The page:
Today, the Baynes face yet another day in court. Although their current court case is scheduled for August 9-13th , they are asking for unsupervised visitation in their children's best interests. Once again lawyer Finn Jensen has prepared a copious rebuttal. This is a challenge to which good parents should never be subjected.Let's examine the preferred development of a case like this. First principle: When social workers remove a child from what appears to be apparent danger, that is only the beginning of the social workers' responsibilities. Then a thorough assessment must be conducted and written. Such a fact-finding process should be undertaken with an open mind. The social worker/investigator must probe for both positives and negatives, affirming and damaging facts. If social workers have committed themselves to working with people, this can only be accomplished by focusing upon strengths and favourable factors. Even when a life or family situation is bleak and unpromising initially, with some closer examination, the hopefulness and promise in a situation may become obvious. What should certainly not occur is the construction of an assessment with as much smear and tarnish as the investigator(s) can accumulate to support an early preconception.
Second principle: Assessing the cause of an injury is not to be regarded as a medical determination but rather a legal one. That has been the error in this case with the Baynes. Examination of the injured child in 2007 and consequent medical evidence was necessary and important and even compelling. However, it cannot be assumed within the purview of the medical examiner's qualifications to determine the cause and then that such testimony is regarded as expert testimony upon which social workers rest their case for child removal and in this case going so far as to propose to take away the children from the parents forever. This leads injustice inherent to the system built on the existing flawed Act. To build an accurate and trustworthy assessment the social worker must take into account both medical and social evidence. A thorough social profile will provide a responsible guide for the social worker to assess likelihood of deliberate injury. Of the many child injuries presented at hospitals each day, most are accidental. That means that an assumption of deliberate injury should never be automatic. Certainly, accidents can be attributed to carelessness by the caregiver yet this still does not adjudge the parent to be unfit to parent or a guaranteed risk to be careless a second time. In the Bayne case, the doctor made the assumption of non accidental injury albeit based upon accepted prescripts in her department of her hospital yet she made this diagnostic choice even when accidental injury was the parents' explanation and a valid alternative explanation as other experts later attested. While one can argue that the social workers are not to be faulted for accepting the doctor's report, had they done an unbiased and more scrupulous profiling they would have discovered contradictions with the diagnosis and with the assumption of non accidental injury.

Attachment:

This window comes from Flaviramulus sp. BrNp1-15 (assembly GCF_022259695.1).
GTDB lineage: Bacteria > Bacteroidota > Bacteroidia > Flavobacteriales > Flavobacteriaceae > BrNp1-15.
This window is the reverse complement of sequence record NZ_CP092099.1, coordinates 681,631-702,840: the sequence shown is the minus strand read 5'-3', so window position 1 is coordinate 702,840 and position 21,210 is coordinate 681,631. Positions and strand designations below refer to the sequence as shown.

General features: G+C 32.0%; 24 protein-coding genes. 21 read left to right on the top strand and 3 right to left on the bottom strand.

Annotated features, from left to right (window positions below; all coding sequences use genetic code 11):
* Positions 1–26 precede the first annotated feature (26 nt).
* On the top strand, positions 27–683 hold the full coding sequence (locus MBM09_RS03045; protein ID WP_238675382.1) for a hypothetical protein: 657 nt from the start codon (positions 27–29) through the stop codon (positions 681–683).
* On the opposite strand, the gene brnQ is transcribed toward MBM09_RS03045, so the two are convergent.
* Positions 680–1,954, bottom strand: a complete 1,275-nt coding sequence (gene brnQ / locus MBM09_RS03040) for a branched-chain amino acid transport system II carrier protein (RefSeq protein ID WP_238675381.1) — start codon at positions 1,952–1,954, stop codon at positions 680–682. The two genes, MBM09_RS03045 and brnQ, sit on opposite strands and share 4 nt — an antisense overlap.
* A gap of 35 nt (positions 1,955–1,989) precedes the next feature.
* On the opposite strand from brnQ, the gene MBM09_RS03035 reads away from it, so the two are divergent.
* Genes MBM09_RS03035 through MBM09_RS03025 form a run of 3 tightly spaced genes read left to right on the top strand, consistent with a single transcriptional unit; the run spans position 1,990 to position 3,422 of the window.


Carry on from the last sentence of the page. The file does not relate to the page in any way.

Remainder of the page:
Third Principle: Evidence in a well attested case should go before the court immediately. MCFD was responding adequately and correctly during the first few months of this case. However, as soon as the alternative and conflicting medical explanations appeared to explicate the baby's injuries this case was in doubt and should have been reconsidered. When the case already looked unwinnable or suspiciously lacking in evidence, MCFD should have reviewed the case. There was no abusive profile for either parent with which to take this awful case to court. At so many points MCFD decision makers should have stopped this and reassessed the case. Jensen himself told his MCFD client to give the boys back to the Baynes because MCFD had no case that it could win, yet here we are. MCFD rejected his advice. MCFD has been seeking to justify its ponderous insensitivity by forging ahead rather than being impeccably professional. For the MCFD a good case doesn't need to be delayed for one year, two years, almost three years. Yet this one has been so delayed. When a case is clear and without question, there is every reason to get the evidence before the court as soon as possible. It should be a concern to us all, to the judge, to the Director, to the Minister and Deputy Minister of MCFD that the CBC story which aired on its website revealed that the MCFD had not followed the time lines required by its own governing ACT (Child, Family and Community Services Act). Jensen tried to dance around this in court.